Changes coming to Ladner Harbour, finally?

A lot of the ideas now being discussed by the Ladner Village Renewal Advisory Committee have a familiar ring to them.

A decade ago the Downtown Ladner Waterfront Redevelopment Advisory Committee had a similar task looking at ideas on encouraging redevelopment and revitalization of the waterfront and village core.

In an interview in the summer of 2010, vice-chair Heather King, noting Ladner Harbour could become a major draw, said they would refine urban design options and develop implementation strategies.

A consultant would be needed to see if their ideas were even economically feasible, said King.

The committee had been exploring various issues, including parking as well as increasing density and building heights, to encourage redevelopment.

Some of the ideas for changing the look of the area included floating walkways and walkways perpendicular to the dike leading to "porches" on the waterside of buildings.

And that certainly wasn’t the first time there was talk of revitalizing Ladner's waterfront, either.



A Delta Archives photograph from around 1900 showing Ladner Harbour. There was a large large warehouse at the government wharf and some of the other buildings included the municipal office, the Delta Hotel and the McKee Brothers butcher shop.


In 1980, for example, a study by a team of 25 UBC architecture students came up with a series of recommendations for a plan that would capture the essence of Ladner as a fishing and farming community and build around that theme.

Professor Raymond Burton addressed the Ladner Business Association on the recommendations that year, saying the area has "unique environmental qualities" like fishing, farming and retailing opportunities that "could attract people from all over the Greater Vancouver area."

Fast-forward a few decades, and while there had been much talk of revitalization, there was little follow-through.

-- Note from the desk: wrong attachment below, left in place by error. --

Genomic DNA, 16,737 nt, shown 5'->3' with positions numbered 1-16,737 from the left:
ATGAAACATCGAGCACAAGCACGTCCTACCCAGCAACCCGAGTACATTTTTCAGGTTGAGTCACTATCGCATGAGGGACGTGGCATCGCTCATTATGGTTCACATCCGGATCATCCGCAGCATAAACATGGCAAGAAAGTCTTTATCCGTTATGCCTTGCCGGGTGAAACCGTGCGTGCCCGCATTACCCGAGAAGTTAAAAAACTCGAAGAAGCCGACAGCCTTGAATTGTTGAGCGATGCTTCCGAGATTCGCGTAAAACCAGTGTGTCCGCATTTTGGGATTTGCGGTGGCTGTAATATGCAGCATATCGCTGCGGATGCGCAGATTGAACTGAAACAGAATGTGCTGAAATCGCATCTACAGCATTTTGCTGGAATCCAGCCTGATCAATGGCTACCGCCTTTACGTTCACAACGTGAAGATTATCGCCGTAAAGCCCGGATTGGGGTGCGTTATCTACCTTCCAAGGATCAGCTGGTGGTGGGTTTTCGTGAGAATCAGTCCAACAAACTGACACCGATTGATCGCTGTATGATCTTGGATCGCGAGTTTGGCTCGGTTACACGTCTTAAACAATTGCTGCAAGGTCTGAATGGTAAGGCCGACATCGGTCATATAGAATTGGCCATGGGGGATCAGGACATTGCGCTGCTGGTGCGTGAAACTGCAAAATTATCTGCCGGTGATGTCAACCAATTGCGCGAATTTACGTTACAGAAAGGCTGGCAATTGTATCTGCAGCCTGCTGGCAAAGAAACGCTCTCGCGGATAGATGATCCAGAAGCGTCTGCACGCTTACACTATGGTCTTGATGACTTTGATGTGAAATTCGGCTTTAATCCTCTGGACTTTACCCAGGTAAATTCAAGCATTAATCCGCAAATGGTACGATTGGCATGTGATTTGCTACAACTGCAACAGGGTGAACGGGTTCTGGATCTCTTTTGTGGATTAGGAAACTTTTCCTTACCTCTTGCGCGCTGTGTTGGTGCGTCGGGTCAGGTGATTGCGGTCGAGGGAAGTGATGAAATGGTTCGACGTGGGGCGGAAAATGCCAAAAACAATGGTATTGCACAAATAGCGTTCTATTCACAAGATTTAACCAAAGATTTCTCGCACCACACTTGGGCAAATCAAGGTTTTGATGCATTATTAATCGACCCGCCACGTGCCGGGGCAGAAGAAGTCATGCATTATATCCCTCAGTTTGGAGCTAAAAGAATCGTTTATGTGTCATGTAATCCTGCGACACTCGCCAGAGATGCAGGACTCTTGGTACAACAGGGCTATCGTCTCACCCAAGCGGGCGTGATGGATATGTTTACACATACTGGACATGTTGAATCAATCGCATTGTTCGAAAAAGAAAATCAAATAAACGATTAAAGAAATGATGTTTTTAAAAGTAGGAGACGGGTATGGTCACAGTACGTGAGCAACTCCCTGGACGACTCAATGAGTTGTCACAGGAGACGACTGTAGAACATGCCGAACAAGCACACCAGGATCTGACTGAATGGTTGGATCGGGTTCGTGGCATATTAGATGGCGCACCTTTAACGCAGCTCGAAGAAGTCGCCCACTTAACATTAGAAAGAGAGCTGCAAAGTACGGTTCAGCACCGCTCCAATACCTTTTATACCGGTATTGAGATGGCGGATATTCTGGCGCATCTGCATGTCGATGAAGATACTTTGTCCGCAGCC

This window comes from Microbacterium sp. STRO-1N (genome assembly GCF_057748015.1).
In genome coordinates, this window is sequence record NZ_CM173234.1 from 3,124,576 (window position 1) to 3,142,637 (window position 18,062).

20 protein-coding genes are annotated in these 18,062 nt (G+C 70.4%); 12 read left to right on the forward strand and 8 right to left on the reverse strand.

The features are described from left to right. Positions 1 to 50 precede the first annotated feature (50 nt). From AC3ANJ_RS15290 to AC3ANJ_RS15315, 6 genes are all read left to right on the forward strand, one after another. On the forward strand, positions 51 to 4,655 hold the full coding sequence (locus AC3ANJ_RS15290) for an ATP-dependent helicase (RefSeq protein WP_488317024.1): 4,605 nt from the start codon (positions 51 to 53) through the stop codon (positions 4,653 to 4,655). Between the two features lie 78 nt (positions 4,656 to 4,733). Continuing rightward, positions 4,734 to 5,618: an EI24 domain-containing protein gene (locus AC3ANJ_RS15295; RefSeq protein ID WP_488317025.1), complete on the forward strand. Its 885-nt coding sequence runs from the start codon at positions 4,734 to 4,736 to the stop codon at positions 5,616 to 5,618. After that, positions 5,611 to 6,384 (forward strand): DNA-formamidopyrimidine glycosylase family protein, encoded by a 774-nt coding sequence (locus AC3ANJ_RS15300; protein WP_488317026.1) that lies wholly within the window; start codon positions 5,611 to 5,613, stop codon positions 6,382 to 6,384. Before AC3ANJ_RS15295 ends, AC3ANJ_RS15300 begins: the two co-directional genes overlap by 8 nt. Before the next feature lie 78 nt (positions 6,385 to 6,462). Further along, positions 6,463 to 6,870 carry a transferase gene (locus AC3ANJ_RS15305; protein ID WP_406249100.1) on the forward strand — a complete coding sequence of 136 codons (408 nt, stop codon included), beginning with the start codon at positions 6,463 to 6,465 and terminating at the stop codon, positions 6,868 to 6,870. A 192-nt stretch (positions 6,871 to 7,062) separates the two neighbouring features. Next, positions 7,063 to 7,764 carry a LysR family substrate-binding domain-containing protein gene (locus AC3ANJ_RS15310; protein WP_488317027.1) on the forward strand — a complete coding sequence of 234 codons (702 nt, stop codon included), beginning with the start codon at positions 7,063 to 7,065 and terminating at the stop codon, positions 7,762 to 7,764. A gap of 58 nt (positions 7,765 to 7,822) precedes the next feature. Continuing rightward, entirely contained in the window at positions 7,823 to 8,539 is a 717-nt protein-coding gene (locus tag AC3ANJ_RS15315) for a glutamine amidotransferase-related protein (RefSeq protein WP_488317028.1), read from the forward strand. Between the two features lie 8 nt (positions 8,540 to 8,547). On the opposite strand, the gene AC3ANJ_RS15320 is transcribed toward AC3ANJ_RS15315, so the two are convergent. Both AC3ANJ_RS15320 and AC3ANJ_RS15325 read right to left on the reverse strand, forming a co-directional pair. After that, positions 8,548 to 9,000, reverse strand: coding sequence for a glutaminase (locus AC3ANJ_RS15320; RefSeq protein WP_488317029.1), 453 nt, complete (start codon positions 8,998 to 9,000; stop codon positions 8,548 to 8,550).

King said the ideas of her committee which formed in 2009 wouldn’t "collect dust on a shelf".

Change would be more of a certainty with incentives for property owners and a timeline for implementation.

"That's one of the criticisms, that when we've gone to the people of Ladner that have lived here for many years they had a healthy dose of skepticism that this is going to come to fruition. I think that's changing now that they're seeing concrete implementation steps," said King.



A 1937 photo of four men at the government wharf in Ladner Harbour - Mike Smith, Harry Maxwell, Wally Fenton and Raynie Maxwell.


In 2008, Delta used $2 million it received in amenity money from Port Metro Vancouver to acquire the Seven Seas property on Chisholm Street, located next to the Brackman-Ker site, also owned by the municipality.

Today, it remains vacant with the city citing the inability to secure long-term water lot leases as the major detriment.

As far as other ideas in 2010, King said the heritage of the area could be highlighted with well-placed artifacts at the buildings and along a boardwalk. At Spot on the Water Park on Chisholm Street, there's an opportunity to set up a dock for tourists coming in by boat, she suggested.